About 3,000 stranded Indians have so far left crisis-hit Sudan for Jeddah as India intensified Operation Kaveri on Friday to rescue stranded citizens from Khartoum. An Indian Air Force C-130J flight carrying 122 stranded Indians, including senior citizens, took off from crisis-hit Sudan.
“IAF C-130J flight carrying 16th batch of evacuees departs from Port Sudan. 122 passengers on board this flight are en route to Jeddah. Nearly 3,000 people have now left Sudan as part of #OperationKaveri,” Ministry of External Affairs spokesperson Arindam Bagchi said on Twitter.
“Respect and respect to our senior citizens evacuated from Sudan. #OperationKaveri,” he added. About 2,300 Indians have been evacuated so far, External Affairs Minister Jaishankar said on Sunday.
“Indian Airforce C-130 flight landed in New Delhi with 40 passengers. About 2,300 people arrived in India on this flight,” EAM Jaishankar tweeted.
An Indian Air Force C-130J aircraft with 40 passengers on board Delhi from Jeddah as part of ‘Operation Kaveri’ continues to evacuate stranded Indians from battle-torn Sudan.
It was the 8th flight of Indian evacuees to take off from Jeddah, Saudi Arabia, since the start of Operation Kaveri.
MEA official spokesperson Arindam Bagchi tweeted, “#OperationKaveri 8th flight carrying Indian evacuees takes off from Jeddah. IAF C-130J aircraft with 40 passengers en route to Delhi.”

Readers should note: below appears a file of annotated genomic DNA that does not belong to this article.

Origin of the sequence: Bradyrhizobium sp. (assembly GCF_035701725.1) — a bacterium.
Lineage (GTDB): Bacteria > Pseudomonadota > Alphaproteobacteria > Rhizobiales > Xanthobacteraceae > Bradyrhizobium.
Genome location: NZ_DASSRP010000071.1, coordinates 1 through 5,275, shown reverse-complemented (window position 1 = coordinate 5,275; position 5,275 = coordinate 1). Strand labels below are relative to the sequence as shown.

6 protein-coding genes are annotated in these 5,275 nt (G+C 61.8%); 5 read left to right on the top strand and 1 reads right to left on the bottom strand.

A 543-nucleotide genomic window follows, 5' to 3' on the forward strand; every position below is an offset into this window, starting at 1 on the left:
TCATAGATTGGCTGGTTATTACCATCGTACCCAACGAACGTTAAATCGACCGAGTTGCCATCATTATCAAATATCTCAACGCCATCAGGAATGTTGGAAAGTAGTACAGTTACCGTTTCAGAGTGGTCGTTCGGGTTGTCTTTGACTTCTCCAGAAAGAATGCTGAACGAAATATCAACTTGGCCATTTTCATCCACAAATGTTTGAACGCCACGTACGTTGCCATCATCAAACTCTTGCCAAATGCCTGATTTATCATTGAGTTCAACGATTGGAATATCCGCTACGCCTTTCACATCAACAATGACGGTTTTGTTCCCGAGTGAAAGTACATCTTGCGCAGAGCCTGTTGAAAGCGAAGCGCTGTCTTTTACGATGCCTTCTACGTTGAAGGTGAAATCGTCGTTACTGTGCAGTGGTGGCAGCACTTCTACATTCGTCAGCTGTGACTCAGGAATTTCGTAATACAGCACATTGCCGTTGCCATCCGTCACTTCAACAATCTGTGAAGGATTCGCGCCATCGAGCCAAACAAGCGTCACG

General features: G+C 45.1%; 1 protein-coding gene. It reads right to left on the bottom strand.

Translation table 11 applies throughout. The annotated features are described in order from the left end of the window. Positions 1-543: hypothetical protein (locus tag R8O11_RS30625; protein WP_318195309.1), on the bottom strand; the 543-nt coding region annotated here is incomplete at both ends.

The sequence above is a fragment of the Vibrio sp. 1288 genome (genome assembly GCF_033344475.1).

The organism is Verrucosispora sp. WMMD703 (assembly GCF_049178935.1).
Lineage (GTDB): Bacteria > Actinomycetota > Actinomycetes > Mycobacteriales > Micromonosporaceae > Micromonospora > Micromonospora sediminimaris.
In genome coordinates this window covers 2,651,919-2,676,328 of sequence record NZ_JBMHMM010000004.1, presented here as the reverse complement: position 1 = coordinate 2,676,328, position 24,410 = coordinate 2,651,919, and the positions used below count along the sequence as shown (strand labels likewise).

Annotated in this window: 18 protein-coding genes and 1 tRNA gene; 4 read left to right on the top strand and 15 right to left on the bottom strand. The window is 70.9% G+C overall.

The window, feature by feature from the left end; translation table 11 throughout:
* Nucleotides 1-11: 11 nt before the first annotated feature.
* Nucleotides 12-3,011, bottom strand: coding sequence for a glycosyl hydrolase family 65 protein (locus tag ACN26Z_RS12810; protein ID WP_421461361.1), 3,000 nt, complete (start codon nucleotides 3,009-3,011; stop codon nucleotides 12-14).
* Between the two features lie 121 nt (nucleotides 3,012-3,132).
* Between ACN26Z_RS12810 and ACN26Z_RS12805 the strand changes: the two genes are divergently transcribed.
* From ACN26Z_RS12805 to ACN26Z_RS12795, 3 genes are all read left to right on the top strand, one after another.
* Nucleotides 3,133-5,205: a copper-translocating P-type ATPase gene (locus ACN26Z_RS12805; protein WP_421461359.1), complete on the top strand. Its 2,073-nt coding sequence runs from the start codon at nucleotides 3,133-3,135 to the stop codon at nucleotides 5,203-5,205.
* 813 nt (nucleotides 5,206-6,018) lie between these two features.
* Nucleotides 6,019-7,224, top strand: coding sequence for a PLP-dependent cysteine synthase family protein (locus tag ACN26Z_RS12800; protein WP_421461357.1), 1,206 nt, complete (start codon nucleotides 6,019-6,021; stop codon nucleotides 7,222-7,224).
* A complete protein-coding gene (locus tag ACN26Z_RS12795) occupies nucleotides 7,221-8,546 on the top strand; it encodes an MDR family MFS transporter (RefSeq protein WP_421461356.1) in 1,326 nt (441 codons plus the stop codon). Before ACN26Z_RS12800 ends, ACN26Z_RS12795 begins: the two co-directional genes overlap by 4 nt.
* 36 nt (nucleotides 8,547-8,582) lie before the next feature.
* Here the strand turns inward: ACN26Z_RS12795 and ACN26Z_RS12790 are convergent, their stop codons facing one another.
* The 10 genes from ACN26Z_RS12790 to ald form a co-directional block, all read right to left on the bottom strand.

The seventh flight bound for Bengaluru took off from Jeddah earlier today with 229 passengers on board. “#OperationKaveri brings citizens back home. Destined for Bengaluru, 7th departure flight with 229 passengers takes off from Jeddah,” tweeted MoS Muraleedharan.
As part of Operation Kaveri, 365 Indians from Sudan arrived in New Delhi on Saturday evening, while 231 Indian passengers arrived in the capital on Saturday morning. As a ceasefire has been declared in Sudan, several countries, including India, are trying to evacuate their citizens from the conflict-torn country.
Sudan is experiencing bloodshed due to clashes between the military and paramilitary forces. Although there is a 72-hour ceasefire, there have been allegations of violence.
Fighting broke out between soldiers loyal to Sudanese army leader Abdel Fattah al-Burhan and his deputy, the head of the paramilitary Rapid Support Forces (RSF), Mohamed Hamdan Dagle.
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